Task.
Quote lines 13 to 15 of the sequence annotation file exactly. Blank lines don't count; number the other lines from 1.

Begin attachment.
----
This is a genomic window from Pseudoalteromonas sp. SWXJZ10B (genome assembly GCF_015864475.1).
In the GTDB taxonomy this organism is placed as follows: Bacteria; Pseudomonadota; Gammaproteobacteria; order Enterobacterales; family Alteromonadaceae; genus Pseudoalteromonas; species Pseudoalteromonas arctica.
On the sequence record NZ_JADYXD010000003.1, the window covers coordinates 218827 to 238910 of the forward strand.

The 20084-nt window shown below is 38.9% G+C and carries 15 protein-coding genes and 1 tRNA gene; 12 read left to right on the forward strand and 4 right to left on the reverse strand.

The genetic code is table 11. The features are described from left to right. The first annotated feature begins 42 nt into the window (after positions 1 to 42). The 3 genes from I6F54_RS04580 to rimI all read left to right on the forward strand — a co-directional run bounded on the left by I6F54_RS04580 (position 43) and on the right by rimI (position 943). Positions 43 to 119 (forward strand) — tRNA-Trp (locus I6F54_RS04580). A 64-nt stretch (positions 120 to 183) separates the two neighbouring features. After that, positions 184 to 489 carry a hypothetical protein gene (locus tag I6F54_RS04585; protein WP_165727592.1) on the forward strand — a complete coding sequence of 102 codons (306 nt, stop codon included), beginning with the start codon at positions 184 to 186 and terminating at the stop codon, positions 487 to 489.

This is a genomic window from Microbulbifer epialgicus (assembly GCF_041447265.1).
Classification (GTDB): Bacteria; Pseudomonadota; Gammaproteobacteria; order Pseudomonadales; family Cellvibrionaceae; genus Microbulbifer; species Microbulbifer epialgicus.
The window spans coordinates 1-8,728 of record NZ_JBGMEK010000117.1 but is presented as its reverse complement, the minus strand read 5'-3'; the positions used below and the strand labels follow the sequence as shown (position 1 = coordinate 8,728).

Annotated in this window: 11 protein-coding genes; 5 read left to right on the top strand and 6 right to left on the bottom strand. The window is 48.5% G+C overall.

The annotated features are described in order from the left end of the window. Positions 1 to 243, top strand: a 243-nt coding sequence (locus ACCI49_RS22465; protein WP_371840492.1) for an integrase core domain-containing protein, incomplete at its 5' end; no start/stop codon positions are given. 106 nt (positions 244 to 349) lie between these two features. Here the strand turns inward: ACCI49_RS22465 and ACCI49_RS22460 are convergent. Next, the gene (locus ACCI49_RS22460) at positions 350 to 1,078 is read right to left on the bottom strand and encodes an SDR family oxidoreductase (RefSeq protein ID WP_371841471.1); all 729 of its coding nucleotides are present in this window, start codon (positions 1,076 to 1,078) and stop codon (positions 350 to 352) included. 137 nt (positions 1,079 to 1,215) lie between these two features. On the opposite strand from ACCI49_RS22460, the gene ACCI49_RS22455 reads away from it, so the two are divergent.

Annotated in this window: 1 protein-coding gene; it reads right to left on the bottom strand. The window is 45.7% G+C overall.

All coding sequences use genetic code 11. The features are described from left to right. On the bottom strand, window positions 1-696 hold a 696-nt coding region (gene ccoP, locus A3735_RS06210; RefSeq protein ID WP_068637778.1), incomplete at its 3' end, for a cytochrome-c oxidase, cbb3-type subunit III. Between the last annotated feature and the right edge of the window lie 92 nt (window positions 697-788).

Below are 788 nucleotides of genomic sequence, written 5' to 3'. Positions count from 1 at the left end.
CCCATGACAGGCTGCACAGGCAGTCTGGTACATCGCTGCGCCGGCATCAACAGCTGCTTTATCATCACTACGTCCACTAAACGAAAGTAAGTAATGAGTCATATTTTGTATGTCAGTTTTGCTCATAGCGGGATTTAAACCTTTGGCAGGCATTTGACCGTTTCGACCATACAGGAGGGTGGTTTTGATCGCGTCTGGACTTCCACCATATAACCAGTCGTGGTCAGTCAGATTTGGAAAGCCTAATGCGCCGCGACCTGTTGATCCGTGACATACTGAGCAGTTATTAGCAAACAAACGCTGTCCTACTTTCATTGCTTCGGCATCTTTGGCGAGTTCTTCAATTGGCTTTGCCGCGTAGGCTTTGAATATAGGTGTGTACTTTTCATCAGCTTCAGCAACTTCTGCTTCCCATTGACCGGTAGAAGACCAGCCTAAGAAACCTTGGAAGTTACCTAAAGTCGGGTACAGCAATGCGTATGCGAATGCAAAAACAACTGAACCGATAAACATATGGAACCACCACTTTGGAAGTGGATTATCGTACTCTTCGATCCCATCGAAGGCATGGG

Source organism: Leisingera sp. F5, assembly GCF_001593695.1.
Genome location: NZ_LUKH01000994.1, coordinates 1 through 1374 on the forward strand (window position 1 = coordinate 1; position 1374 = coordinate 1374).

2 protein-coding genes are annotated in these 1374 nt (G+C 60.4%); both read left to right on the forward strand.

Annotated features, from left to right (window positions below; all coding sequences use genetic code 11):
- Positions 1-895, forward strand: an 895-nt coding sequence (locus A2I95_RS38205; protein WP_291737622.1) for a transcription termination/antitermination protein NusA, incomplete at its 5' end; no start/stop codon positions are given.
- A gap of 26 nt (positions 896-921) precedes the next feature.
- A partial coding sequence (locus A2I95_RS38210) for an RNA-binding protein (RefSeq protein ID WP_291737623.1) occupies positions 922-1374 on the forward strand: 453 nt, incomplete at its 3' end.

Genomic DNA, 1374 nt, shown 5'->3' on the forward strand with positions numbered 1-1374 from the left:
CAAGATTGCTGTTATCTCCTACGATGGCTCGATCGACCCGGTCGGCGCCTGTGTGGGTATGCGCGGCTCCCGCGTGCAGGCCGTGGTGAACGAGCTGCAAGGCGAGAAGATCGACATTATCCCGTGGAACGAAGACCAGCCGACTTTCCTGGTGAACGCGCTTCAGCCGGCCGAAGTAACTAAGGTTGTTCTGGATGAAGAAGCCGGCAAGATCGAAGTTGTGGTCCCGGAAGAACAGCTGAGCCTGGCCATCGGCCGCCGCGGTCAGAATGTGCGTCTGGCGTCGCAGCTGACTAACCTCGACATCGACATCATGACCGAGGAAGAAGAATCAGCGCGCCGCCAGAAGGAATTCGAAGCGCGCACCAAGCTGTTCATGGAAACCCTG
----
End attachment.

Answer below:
Below are 788 nucleotides of genomic sequence, written 5' to 3'. Positions count from 1 at the left end.
CCCATGACAGGCTGCACAGGCAGTCTGGTACATCGCTGCGCCGGCATCAACAGCTGCTTTATCATCACTACGTCCACTAAACGAAAGTAAGTAATGAGTCATATTTTGTATGTCAGTTTTGCTCATAGCGGGATTTAAACCTTTGGCAGGCATTTGACCGTTTCGACCATACAGGAGGGTGGTTTTGATCGCGTCTGGACTTCCACCATATAACCAGTCGTGGTCAGTCAGATTTGGAAAGCCTAATGCGCCGCGACCTGTTGATCCGTGACATACTGAGCAGTTATTAGCAAACAAACGCTGTCCTACTTTCATTGCTTCGGCATCTTTGGCGAGTTCTTCAATTGGCTTTGCCGCGTAGGCTTTGAATATAGGTGTGTACTTTTCATCAGCTTCAGCAACTTCTGCTTCCCATTGACCGGTAGAAGACCAGCCTAAGAAACCTTGGAAGTTACCTAAAGTCGGGTACAGCAATGCGTATGCGAATGCAAAAACAACTGAACCGATAAACATATGGAACCACCACTTTGGAAGTGGATTATCGTACTCTTCGATCCCATCGAAGGCATGGG

Source organism: Leisingera sp. F5, assembly GCF_001593695.1.